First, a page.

A decision by city officials in Kannapolis, North Carolina to borrow $168 million through tax increment financing exposes key problems with that type of funding scheme, according to a new report by the John Locke Foundation.
“Tax increment-financed bonds, or TIFs, are more expensive for local taxpayers than other options, such as general obligation bonds or certificates of participation,” said report author Joseph Coletti, a fiscal policy analyst at the North Carolina think tank. “A TIF scheme will also allow local governments to hide the targeted tax incentive they’re providing to a private developer.”
The Kannapolis City Council approved its TIF plans November 26, about the time the foundation released Coletti’s report, “Debt Is Debt: Taxpayers on hook for TIFs despite rhetoric.”
“Tax increment-financed bonds have three disadvantages for taxpayers, and it’s no surprise that these disadvantages make TIFs extremely valuable to some government officials,” Coletti said.
“First, TIFs do not require voter approval. Second, TIFs divert tax revenue before it reaches the general fund. That means the fiscal effect is hidden, along with the TIF’s role as a taxpayer subsidy to private developers. Third, the lack of voter approval and transparency help make TIFs far more expensive than other forms of debt,” Coletti continued.
Most of the borrowing in the Kannapolis case is tied to a private developer’s plans for the North Carolina Research Campus, which covers the grounds of the former Cannon Mills Co. textile plant in downtown Kannapolis in Cabarrus County, about 20 miles northeast of Charlotte. Project supporters say the 350-acre campus eventually will be home to more than 100 biotech companies.
Billionaire businessman David Murdock, who owns a house overlooking the campus property, announced plans for the project in 2005 and pledged $100 million of his own money. Murdock owns Dole Foods Co. and the lead development firm, Castle & Cooke, Inc.
At the time of the announcement, Murdock said the campus eventually could cost up to $700 million to build. Area colleges and universities, local and state governments, and private investors are participating.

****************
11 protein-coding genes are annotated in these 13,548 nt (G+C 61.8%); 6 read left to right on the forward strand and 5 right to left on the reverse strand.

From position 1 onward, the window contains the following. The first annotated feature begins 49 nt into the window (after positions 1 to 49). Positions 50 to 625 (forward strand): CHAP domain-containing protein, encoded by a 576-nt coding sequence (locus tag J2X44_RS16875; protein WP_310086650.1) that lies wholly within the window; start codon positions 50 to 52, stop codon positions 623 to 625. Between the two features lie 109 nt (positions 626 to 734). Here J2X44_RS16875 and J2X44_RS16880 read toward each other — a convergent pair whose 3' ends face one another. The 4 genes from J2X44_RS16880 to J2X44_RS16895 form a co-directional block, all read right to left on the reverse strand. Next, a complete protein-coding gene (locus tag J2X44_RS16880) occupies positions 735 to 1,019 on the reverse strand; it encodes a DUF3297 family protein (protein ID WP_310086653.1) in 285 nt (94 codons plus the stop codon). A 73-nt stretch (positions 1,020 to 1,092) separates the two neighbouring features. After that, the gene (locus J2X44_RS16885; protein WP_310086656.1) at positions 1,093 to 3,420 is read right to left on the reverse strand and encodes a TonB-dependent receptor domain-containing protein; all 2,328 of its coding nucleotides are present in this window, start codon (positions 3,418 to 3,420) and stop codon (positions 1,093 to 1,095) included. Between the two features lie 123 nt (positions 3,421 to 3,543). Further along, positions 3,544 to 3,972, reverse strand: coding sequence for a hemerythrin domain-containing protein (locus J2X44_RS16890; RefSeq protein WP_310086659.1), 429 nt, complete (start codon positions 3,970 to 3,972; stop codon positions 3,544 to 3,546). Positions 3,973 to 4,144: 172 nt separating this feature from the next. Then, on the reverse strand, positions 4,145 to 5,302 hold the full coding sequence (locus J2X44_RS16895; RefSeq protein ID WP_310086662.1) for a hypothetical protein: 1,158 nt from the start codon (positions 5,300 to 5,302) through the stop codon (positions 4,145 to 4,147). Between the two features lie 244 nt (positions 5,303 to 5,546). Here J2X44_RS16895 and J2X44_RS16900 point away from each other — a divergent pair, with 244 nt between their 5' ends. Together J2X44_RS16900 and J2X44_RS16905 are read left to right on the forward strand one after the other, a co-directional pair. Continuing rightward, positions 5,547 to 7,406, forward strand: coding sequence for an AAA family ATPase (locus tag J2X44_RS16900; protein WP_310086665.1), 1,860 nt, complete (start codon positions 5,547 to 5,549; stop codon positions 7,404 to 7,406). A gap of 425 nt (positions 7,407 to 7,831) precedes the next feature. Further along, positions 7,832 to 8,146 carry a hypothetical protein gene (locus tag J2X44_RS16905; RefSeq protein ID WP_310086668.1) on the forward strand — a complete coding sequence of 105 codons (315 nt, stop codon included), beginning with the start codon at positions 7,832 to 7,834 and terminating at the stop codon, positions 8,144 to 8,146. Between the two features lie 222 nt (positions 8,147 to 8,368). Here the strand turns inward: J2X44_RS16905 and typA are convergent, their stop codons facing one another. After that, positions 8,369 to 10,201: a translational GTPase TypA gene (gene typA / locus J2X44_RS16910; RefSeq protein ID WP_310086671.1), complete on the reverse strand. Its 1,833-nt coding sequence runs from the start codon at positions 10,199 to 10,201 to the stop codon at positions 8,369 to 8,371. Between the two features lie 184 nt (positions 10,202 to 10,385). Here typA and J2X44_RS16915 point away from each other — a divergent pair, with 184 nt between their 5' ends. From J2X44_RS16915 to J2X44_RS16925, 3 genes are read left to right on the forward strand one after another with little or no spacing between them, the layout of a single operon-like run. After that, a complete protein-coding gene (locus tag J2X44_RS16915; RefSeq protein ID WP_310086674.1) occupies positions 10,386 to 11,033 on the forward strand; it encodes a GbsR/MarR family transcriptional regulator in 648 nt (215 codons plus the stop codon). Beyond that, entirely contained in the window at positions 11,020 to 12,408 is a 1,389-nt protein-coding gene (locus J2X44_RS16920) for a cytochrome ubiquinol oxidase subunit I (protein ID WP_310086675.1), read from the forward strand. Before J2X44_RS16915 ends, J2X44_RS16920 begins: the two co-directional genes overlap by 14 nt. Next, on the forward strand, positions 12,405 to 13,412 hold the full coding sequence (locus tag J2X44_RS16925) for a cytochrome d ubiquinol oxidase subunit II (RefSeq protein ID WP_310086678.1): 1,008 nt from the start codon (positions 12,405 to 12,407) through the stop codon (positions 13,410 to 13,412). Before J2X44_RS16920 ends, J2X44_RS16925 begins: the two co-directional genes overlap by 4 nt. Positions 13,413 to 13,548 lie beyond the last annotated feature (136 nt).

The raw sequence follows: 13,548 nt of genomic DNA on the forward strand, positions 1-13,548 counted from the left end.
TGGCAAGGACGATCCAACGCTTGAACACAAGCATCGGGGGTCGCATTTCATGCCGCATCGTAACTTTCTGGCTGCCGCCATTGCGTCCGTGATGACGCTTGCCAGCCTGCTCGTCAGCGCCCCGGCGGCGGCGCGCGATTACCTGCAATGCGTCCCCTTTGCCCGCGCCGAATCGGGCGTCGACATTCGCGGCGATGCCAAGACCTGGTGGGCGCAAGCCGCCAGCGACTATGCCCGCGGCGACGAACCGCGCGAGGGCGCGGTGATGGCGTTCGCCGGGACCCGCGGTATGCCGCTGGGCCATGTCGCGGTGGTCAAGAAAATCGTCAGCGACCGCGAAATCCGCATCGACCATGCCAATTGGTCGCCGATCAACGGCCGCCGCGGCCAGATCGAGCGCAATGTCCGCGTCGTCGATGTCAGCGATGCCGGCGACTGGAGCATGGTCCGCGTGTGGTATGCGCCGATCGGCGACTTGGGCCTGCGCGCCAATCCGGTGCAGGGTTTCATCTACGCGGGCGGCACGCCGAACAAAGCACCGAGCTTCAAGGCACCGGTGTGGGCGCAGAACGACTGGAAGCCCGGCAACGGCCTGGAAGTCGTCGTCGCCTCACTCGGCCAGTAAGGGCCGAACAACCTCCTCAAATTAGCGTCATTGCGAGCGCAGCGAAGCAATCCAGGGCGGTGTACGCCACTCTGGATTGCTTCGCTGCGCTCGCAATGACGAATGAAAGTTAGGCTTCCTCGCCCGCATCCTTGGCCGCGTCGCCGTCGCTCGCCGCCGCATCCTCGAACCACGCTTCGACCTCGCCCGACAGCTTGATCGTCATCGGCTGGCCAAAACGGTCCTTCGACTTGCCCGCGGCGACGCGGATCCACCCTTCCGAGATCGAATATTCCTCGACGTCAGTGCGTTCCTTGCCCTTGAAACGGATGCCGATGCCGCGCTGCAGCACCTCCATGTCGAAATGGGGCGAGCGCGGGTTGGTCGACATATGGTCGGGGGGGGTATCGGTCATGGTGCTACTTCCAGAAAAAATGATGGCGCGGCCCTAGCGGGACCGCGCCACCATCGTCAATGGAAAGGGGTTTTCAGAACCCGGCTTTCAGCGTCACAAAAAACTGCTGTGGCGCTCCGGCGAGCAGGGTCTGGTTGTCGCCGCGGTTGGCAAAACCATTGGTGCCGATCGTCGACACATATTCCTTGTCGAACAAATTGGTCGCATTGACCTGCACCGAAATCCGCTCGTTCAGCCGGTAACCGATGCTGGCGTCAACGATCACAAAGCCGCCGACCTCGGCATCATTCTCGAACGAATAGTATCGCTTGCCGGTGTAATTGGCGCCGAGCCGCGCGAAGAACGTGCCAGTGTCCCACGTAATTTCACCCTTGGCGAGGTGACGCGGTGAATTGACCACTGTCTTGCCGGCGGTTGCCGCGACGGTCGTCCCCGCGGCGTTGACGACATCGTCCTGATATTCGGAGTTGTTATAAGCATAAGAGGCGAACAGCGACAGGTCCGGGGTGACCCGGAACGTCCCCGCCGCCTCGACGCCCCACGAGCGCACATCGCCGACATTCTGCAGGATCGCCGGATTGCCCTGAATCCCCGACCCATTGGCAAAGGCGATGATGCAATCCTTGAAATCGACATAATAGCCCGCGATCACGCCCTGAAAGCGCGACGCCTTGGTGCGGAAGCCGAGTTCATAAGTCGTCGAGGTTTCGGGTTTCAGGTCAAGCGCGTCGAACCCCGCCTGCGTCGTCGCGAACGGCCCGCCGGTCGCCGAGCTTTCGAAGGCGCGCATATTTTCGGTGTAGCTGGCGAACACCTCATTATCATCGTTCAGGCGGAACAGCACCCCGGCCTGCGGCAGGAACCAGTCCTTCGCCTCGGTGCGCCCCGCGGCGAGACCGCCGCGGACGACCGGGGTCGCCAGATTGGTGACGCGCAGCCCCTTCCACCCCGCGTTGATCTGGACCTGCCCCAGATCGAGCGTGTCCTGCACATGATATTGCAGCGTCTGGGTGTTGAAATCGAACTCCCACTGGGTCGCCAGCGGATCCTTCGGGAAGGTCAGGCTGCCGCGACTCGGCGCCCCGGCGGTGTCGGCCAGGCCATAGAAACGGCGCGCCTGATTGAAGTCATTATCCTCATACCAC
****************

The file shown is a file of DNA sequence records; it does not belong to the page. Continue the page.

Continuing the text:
North Carolina’s local governments gained the right to pursue TIFs when voters approved Amendment One in 2004. Voters had repeatedly rejected tax increment financing in the past, but advocates secured passage of a statewide referendum on the issue after they started calling TIFs ‘self-financing’ bonds, according to Coletti.
Tax increment financing allows local governments to build capital projects with debt that’s repaid from new tax revenues collected in special districts tied to the projects. Nearly every state uses TIFs, and they bring mixed results, Coletti said.
Tax increment financing costs taxpayers more money than other borrowing options, according to Coletti’s analysis. As an example, Coletti studied the costs of different borrowing options to secure $67 million, the amount of Cabarrus County’s portion of the debt for the North Carolina Research Campus.
“In present-value terms, a general obligation bond could save local taxpayers $6.8 million compared to the TIF,” Coletti said. “Over the life of the debt, the interest savings could be $38.5 million.”
TIF advocates contend the bonds impose no burdens on taxpayers. “This is simply not true, and those who say it have confused costs with budget items,” Coletti wrote in the report. “It is true the government does not use general tax dollars to pay the debt tied to a TIF. That’s because the revenue never makes it to the general fund in the first place.”
Coletti continued, “This has no cost in the same way that having taxes deducted from your paycheck has no cost. The money used to pay off the TIF debt is not available for other needed services, even in the special TIF district itself. A private development without tax increment financing would pay the same amount of taxes, with all of the tax revenue available to pay for city services instead of new debt.”
“If this [research park development] is a legitimate purpose for local government, the city and county governments could have chosen less-expensive options for meeting that goal,” Coletti said. “Instead, Kannapolis has chosen the most expensive form of borrowing to hide both the fact that it is borrowing money and that the borrowing leads to a taxpayer subsidy for a private developer.”
“Tax breaks for individual developers and similarly targeted economic development incentives are never a good idea,” Coletti notes in his report. “Hiding the incentives behind the veil of a TIF that also can lull people into not recognizing the risks of a project is even worse.
“Local governments need to be honest with taxpayers about the costs and risks involved in TIFs,” Coletti wrote, “and also about their use as targeted economic incentives.”
Mitch Kokai ([email protected]) is director of communications at the John Locke Foundation in Raleigh, North Carolina.
For more information …
“Debt Is Debt: Taxpayers on hook for TIFs despite rhetoric,” by Joseph Coletti: http://www.heartland.org/article.cfm?artId=22502